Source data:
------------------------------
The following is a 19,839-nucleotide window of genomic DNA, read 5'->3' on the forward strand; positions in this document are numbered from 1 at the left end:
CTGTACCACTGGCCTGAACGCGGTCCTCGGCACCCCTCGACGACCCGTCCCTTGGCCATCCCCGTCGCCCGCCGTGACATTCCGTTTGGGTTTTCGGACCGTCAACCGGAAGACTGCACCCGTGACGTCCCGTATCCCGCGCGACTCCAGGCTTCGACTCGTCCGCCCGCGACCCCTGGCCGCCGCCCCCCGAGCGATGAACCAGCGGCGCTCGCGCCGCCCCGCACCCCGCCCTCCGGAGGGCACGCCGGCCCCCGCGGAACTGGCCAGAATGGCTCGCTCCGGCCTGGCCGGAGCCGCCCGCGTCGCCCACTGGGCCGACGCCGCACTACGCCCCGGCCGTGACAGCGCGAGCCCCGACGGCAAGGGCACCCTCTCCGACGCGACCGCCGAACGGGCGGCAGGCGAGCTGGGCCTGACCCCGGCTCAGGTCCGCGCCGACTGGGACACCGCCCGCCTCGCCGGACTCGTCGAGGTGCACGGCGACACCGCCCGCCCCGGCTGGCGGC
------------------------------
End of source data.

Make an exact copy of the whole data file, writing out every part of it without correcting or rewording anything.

The following is a 19,839-nucleotide window of genomic DNA, read 5'->3' on the forward strand; positions in this document are numbered from 1 at the left end:
CTGTACCACTGGCCTGAACGCGGTCCTCGGCACCCCTCGACGACCCGTCCCTTGGCCATCCCCGTCGCCCGCCGTGACATTCCGTTTGGGTTTTCGGACCGTCAACCGGAAGACTGCACCCGTGACGTCCCGTATCCCGCGCGACTCCAGGCTTCGACTCGTCCGCCCGCGACCCCTGGCCGCCGCCCCCCGAGCGATGAACCAGCGGCGCTCGCGCCGCCCCGCACCCCGCCCTCCGGAGGGCACGCCGGCCCCCGCGGAACTGGCCAGAATGGCTCGCTCCGGCCTGGCCGGAGCCGCCCGCGTCGCCCACTGGGCCGACGCCGCACTACGCCCCGGCCGTGACAGCGCGAGCCCCGACGGCAAGGGCACCCTCTCCGACGCGACCGCCGAACGGGCGGCAGGCGAGCTGGGCCTGACCCCGGCTCAGGTCCGCGCCGACTGGGACACCGCCCGCCTCGCCGGACTCGTCGAGGTGCACGGCGACACCGCCCGCCCCGGCTGGCGGC